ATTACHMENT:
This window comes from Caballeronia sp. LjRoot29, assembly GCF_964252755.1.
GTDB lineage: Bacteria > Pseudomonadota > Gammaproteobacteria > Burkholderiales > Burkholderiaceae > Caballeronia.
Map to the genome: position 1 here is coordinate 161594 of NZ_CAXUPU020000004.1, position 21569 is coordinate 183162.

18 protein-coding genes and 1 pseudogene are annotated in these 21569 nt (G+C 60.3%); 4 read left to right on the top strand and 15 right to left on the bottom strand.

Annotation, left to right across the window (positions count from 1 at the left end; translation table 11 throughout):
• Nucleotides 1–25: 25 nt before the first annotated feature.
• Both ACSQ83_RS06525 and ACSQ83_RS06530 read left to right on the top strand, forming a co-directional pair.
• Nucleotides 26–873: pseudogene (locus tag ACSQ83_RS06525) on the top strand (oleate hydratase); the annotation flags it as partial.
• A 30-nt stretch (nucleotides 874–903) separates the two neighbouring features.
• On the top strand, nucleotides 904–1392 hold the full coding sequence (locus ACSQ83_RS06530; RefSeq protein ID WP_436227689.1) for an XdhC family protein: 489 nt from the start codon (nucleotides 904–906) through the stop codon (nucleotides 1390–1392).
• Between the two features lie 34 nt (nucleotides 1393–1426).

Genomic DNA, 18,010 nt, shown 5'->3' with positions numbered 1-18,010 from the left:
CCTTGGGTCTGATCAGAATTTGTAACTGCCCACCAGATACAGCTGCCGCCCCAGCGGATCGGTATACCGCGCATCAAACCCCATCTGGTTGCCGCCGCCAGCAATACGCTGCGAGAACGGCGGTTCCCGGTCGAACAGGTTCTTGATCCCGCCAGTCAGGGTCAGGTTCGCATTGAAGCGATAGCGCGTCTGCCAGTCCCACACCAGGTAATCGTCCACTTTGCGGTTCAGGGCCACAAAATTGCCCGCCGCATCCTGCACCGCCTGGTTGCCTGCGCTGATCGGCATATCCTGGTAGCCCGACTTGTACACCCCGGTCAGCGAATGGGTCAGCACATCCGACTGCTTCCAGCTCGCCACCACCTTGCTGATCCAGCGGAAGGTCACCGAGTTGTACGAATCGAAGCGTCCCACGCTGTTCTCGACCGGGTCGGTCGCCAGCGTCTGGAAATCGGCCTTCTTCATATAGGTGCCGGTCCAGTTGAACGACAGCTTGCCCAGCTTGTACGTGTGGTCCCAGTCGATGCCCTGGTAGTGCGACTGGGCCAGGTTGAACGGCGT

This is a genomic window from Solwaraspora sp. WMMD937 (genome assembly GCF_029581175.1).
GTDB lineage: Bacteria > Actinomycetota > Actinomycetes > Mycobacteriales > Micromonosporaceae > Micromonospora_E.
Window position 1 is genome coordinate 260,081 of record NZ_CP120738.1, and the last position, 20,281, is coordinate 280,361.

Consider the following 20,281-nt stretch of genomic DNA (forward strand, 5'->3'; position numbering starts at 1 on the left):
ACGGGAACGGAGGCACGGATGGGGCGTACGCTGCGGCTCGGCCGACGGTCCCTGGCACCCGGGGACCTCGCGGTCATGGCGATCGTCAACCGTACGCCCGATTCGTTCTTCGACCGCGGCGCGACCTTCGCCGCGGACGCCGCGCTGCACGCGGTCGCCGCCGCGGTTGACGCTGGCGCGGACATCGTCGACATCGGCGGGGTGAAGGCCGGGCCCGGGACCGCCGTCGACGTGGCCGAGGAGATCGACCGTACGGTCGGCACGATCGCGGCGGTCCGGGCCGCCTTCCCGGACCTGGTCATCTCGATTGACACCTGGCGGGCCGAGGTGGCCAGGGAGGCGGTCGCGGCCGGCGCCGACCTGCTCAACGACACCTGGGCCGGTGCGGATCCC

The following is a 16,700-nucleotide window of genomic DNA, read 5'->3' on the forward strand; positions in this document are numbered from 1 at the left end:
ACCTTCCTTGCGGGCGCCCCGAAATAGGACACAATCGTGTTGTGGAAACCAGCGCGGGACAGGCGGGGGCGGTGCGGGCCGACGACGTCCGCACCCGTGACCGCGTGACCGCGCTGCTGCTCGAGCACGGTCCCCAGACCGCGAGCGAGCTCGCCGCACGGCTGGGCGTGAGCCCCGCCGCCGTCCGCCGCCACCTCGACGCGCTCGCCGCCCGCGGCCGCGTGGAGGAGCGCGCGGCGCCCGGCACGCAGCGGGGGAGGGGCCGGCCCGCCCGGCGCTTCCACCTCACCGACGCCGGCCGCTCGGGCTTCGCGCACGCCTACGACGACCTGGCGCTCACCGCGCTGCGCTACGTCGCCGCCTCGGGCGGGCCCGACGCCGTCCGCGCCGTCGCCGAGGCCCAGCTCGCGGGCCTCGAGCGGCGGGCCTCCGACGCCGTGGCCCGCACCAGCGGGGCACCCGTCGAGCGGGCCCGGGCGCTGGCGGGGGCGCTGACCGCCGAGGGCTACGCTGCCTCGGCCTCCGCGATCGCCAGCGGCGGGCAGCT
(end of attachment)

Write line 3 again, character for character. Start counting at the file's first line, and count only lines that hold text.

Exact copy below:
Map to the genome: position 1 here is coordinate 161594 of NZ_CAXUPU020000004.1, position 21569 is coordinate 183162.